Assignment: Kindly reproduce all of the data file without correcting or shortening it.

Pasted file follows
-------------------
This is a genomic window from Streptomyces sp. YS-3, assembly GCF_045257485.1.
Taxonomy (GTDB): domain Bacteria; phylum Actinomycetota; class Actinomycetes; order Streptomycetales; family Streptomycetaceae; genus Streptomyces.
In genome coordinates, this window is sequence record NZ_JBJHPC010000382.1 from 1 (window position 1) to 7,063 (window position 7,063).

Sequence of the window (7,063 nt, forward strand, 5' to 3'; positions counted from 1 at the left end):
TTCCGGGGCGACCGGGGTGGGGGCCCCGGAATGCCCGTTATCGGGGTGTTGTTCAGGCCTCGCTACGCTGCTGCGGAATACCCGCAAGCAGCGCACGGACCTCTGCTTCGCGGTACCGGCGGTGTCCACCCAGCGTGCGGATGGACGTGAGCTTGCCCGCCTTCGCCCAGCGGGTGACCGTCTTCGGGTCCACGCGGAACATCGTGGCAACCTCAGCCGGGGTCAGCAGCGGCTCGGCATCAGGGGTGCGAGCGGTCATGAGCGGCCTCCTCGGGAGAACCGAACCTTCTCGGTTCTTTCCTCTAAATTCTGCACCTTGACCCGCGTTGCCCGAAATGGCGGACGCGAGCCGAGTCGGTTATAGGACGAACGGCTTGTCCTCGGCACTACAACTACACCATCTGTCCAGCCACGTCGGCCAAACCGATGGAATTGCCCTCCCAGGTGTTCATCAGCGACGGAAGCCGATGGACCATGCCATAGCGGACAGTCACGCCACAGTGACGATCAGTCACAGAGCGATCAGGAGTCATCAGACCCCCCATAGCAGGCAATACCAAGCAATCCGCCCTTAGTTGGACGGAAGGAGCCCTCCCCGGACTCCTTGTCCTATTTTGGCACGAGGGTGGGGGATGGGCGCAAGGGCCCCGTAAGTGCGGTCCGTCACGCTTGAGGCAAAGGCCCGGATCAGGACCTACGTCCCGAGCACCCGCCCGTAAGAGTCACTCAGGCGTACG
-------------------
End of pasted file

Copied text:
This is a genomic window from Streptomyces sp. YS-3, assembly GCF_045257485.1.
Taxonomy (GTDB): domain Bacteria; phylum Actinomycetota; class Actinomycetes; order Streptomycetales; family Streptomycetaceae; genus Streptomyces.
In genome coordinates, this window is sequence record NZ_JBJHPC010000382.1 from 1 (window position 1) to 7,063 (window position 7,063).

Sequence of the window (7,063 nt, forward strand, 5' to 3'; positions counted from 1 at the left end):
TTCCGGGGCGACCGGGGTGGGGGCCCCGGAATGCCCGTTATCGGGGTGTTGTTCAGGCCTCGCTACGCTGCTGCGGAATACCCGCAAGCAGCGCACGGACCTCTGCTTCGCGGTACCGGCGGTGTCCACCCAGCGTGCGGATGGACGTGAGCTTGCCCGCCTTCGCCCAGCGGGTGACCGTCTTCGGGTCCACGCGGAACATCGTGGCAACCTCAGCCGGGGTCAGCAGCGGCTCGGCATCAGGGGTGCGAGCGGTCATGAGCGGCCTCCTCGGGAGAACCGAACCTTCTCGGTTCTTTCCTCTAAATTCTGCACCTTGACCCGCGTTGCCCGAAATGGCGGACGCGAGCCGAGTCGGTTATAGGACGAACGGCTTGTCCTCGGCACTACAACTACACCATCTGTCCAGCCACGTCGGCCAAACCGATGGAATTGCCCTCCCAGGTGTTCATCAGCGACGGAAGCCGATGGACCATGCCATAGCGGACAGTCACGCCACAGTGACGATCAGTCACAGAGCGATCAGGAGTCATCAGACCCCCCATAGCAGGCAATACCAAGCAATCCGCCCTTAGTTGGACGGAAGGAGCCCTCCCCGGACTCCTTGTCCTATTTTGGCACGAGGGTGGGGGATGGGCGCAAGGGCCCCGTAAGTGCGGTCCGTCACGCTTGAGGCAAAGGCCCGGATCAGGACCTACGTCCCGAGCACCCGCCCGTAAGAGTCACTCAGGCGTACG